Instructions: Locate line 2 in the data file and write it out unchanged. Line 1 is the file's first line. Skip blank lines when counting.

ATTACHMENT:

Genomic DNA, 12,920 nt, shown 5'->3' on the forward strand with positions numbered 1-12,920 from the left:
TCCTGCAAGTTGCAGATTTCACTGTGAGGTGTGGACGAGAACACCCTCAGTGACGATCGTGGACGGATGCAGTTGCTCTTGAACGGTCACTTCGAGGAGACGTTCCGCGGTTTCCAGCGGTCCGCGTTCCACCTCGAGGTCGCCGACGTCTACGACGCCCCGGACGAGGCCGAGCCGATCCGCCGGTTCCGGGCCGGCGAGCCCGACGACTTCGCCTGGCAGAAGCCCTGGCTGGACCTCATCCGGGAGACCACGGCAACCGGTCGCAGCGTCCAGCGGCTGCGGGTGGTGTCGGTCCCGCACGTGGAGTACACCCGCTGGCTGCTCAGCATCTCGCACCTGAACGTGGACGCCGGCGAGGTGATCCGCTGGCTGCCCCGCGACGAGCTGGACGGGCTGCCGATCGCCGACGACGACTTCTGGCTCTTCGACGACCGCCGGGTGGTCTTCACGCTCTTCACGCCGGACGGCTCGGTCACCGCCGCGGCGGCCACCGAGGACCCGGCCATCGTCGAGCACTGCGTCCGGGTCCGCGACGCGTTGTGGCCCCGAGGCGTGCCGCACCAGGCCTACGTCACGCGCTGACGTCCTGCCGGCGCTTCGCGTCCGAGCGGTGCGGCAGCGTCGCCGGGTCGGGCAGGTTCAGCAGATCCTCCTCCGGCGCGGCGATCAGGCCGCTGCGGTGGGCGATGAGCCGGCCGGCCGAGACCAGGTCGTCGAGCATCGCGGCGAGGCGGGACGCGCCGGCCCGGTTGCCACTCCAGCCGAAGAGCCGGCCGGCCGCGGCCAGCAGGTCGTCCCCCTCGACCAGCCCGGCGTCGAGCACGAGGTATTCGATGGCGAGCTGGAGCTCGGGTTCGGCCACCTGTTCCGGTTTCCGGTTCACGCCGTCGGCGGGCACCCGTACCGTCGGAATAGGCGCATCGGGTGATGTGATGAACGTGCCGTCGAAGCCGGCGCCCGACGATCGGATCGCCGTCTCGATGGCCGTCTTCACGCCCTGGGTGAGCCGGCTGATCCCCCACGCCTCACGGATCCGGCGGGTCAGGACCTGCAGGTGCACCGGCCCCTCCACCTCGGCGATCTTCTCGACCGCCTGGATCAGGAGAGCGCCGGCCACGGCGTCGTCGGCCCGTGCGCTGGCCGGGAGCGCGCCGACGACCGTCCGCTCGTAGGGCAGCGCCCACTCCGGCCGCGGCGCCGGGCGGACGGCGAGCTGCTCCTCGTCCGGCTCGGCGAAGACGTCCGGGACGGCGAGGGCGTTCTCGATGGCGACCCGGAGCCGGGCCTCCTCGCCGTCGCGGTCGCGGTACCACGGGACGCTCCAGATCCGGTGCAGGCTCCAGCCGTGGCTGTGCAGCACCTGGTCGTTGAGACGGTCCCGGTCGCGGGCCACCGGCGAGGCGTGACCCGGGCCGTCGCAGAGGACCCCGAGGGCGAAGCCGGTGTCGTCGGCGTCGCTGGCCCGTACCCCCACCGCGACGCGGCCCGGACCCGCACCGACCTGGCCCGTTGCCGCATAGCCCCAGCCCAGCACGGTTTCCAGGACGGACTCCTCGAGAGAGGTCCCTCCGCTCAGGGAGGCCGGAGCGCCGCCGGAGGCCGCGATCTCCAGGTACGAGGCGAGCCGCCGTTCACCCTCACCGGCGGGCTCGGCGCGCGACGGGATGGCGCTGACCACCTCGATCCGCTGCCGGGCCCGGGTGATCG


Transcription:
TCCTGCAAGTTGCAGATTTCACTGTGAGGTGTGGACGAGAACACCCTCAGTGACGATCGTGGACGGATGCAGTTGCTCTTGAACGGTCACTTCGAGGAGACGTTCCGCGGTTTCCAGCGGTCCGCGTTCCACCTCGAGGTCGCCGACGTCTACGACGCCCCGGACGAGGCCGAGCCGATCCGCCGGTTCCGGGCCGGCGAGCCCGACGACTTCGCCTGGCAGAAGCCCTGGCTGGACCTCATCCGGGAGACCACGGCAACCGGTCGCAGCGTCCAGCGGCTGCGGGTGGTGTCGGTCCCGCACGTGGAGTACACCCGCTGGCTGCTCAGCATCTCGCACCTGAACGTGGACGCCGGCGAGGTGATCCGCTGGCTGCCCCGCGACGAGCTGGACGGGCTGCCGATCGCCGACGACGACTTCTGGCTCTTCGACGACCGCCGGGTGGTCTTCACGCTCTTCACGCCGGACGGCTCGGTCACCGCCGCGGCGGCCACCGAGGACCCGGCCATCGTCGAGCACTGCGTCCGGGTCCGCGACGCGTTGTGGCCCCGAGGCGTGCCGCACCAGGCCTACGTCACGCGCTGACGTCCTGCCGGCGCTTCGCGTCCGAGCGGTGCGGCAGCGTCGCCGGGTCGGGCAGGTTCAGCAGATCCTCCTCCGGCGCGGCGATCAGGCCGCTGCGGTGGGCGATGAGCCGGCCGGCCGAGACCAGGTCGTCGAGCATCGCGGCGAGGCGGGACGCGCCGGCCCGGTTGCCACTCCAGCCGAAGAGCCGGCCGGCCGCGGCCAGCAGGTCGTCCCCCTCGACCAGCCCGGCGTCGAGCACGAGGTATTCGATGGCGAGCTGGAGCTCGGGTTCGGCCACCTGTTCCGGTTTCCGGTTCACGCCGTCGGCGGGCACCCGTACCGTCGGAATAGGCGCATCGGGTGATGTGATGAACGTGCCGTCGAAGCCGGCGCCCGACGATCGGATCGCCGTCTCGATGGCCGTCTTCACGCCCTGGGTGAGCCGGCTGATCCCCCACGCCTCACGGATCCGGCGGGTCAGGACCTGCAGGTGCACCGGCCCCTCCACCTCGGCGATCTTCTCGACCGCCTGGATCAGGAGAGCGCCGGCCACGGCGTCGTCGGCCCGTGCGCTGGCCGGGAGCGCGCCGACGACCGTCCGCTCGTAGGGCAGCGCCCACTCCGGCCGCGGCGCCGGGCGGACGGCGAGCTGCTCCTCGTCCGGCTCGGCGAAGACGTCCGGGACGGCGAGGGCGTTCTCGATGGCGACCCGGAGCCGGGCCTCCTCGCCGTCGCGGTCGCGGTACCACGGGACGCTCCAGATCCGGTGCAGGCTCCAGCCGTGGCTGTGCAGCACCTGGTCGTTGAGACGGTCCCGGTCGCGGGCCACCGGCGAGGCGTGACCCGGGCCGTCGCAGAGGACCCCGAGGGCGAAGCCGGTGTCGTCGGCGTCGCTGGCCCGTACCCCCACCGCGACGCGGCCCGGACCCGCACCGACCTGGCCCGTTGCCGCATAGCCCCAGCCCAGCACGGTTTCCAGGACGGACTCCTCGAGAGAGGTCCCTCCGCTCAGGGAGGCCGGAGCGCCGCCGGAGGCCGCGATCTCCAGGTACGAGGCGAGCCGCCGTTCACCCTCACCGGCGGGCTCGGCGCGCGACGGGATGGCGCTGACCACCTCGATCCGCTGCCGGGCCCGGGTGATCG